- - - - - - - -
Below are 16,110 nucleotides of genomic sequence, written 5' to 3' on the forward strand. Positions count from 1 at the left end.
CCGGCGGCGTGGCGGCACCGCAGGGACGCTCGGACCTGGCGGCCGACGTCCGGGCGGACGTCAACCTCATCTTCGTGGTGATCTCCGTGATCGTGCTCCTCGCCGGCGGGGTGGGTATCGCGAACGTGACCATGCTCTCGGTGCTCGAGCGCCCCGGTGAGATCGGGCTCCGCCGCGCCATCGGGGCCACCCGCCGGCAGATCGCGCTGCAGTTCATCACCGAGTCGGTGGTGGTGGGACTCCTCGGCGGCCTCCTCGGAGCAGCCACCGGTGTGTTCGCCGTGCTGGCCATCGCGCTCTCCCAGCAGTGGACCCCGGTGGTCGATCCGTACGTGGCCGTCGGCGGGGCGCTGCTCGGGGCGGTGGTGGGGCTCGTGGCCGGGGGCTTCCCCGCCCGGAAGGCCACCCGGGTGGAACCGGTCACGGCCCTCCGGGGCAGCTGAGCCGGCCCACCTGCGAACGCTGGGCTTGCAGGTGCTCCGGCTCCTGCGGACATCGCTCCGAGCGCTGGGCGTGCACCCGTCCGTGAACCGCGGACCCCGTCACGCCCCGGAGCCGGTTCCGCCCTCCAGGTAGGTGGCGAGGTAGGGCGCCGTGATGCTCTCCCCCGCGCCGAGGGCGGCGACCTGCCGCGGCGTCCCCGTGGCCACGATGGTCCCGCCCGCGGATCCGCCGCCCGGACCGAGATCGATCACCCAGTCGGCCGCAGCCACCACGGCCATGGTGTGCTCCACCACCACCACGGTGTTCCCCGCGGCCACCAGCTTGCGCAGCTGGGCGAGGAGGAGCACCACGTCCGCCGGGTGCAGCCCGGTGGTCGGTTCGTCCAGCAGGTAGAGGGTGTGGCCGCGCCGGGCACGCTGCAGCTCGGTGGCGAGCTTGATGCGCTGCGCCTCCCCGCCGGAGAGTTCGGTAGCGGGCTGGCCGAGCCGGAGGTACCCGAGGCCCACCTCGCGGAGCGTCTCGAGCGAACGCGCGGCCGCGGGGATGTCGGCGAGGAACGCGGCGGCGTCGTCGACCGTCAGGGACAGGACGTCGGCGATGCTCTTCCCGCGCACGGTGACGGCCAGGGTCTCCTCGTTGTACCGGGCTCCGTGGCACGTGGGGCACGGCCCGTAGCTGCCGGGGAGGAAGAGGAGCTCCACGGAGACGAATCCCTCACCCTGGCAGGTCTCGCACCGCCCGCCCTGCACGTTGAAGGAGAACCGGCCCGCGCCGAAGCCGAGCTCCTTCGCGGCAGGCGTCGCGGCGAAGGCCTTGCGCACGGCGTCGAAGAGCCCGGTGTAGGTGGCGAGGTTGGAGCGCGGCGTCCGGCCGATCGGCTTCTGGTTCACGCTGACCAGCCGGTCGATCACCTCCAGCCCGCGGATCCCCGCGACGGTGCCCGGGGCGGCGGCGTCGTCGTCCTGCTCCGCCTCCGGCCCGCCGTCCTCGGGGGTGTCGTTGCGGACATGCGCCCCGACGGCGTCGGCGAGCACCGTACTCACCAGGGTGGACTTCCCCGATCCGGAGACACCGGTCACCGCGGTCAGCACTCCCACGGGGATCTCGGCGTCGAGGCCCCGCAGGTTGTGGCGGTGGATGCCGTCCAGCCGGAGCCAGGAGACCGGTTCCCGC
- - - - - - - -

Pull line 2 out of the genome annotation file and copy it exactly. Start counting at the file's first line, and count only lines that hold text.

CCGGCGGCGTGGCGGCACCGCAGGGACGCTCGGACCTGGCGGCCGACGTCCGGGCGGACGTCAACCTCATCTTCGTGGTGATCTCCGTGATCGTGCTCCTCGCCGGCGGGGTGGGTATCGCGAACGTGACCATGCTCTCGGTGCTCGAGCGCCCCGGTGAGATCGGGCTCCGCCGCGCCATCGGGGCCACCCGCCGGCAGATCGCGCTGCAGTTCATCACCGAGTCGGTGGTGGTGGGACTCCTCGGCGGCCTCCTCGGAGCAGCCACCGGTGTGTTCGCCGTGCTGGCCATCGCGCTCTCCCAGCAGTGGACCCCGGTGGTCGATCCGTACGTGGCCGTCGGCGGGGCGCTGCTCGGGGCGGTGGTGGGGCTCGTGGCCGGGGGCTTCCCCGCCCGGAAGGCCACCCGGGTGGAACCGGTCACGGCCCTCCGGGGCAGCTGAGCCGGCCCACCTGCGAACGCTGGGCTTGCAGGTGCTCCGGCTCCTGCGGACATCGCTCCGAGCGCTGGGCGTGCACCCGTCCGTGAACCGCGGACCCCGTCACGCCCCGGAGCCGGTTCCGCCCTCCAGGTAGGTGGCGAGGTAGGGCGCCGTGATGCTCTCCCCCGCGCCGAGGGCGGCGACCTGCCGCGGCGTCCCCGTGGCCACGATGGTCCCGCCCGCGGATCCGCCGCCCGGACCGAGATCGATCACCCAGTCGGCCGCAGCCACCACGGCCATGGTGTGCTCCACCACCACCACGGTGTTCCCCGCGGCCACCAGCTTGCGCAGCTGGGCGAGGAGGAGCACCACGTCCGCCGGGTGCAGCCCGGTGGTCGGTTCGTCCAGCAGGTAGAGGGTGTGGCCGCGCCGGGCACGCTGCAGCTCGGTGGCGAGCTTGATGCGCTGCGCCTCCCCGCCGGAGAGTTCGGTAGCGGGCTGGCCGAGCCGGAGGTACCCGAGGCCCACCTCGCGGAGCGTCTCGAGCGAACGCGCGGCCGCGGGGATGTCGGCGAGGAACGCGGCGGCGTCGTCGACCGTCAGGGACAGGACGTCGGCGATGCTCTTCCCGCGCACGGTGACGGCCAGGGTCTCCTCGTTGTACCGGGCTCCGTGGCACGTGGGGCACGGCCCGTAGCTGCCGGGGAGGAAGAGGAGCTCCACGGAGACGAATCCCTCACCCTGGCAGGTCTCGCACCGCCCGCCCTGCACGTTGAAGGAGAACCGGCCCGCGCCGAAGCCGAGCTCCTTCGCGGCAGGCGTCGCGGCGAAGGCCTTGCGCACGGCGTCGAAGAGCCCGGTGTAGGTGGCGAGGTTGGAGCGCGGCGTCCGGCCGATCGGCTTCTGGTTCACGCTGACCAGCCGGTCGATCACCTCCAGCCCGCGGATCCCCGCGACGGTGCCCGGGGCGGCGGCGTCGTCGTCCTGCTCCGCCTCCGGCCCGCCGTCCTCGGGGGTGTCGTTGCGGACATGCGCCCCGACGGCGTCGGCGAGCACCGTACTCACCAGGGTGGACTTCCCCGATCCGGAGACACCGGTCACCGCGGTCAGCACTCCCACGGGGATCTCGGCGTCGAGGCCCCGCAGGTTGTGGCGGTGGATGCCGTCCAGCCGGAGCCAGGAGACCGGTTCCCGC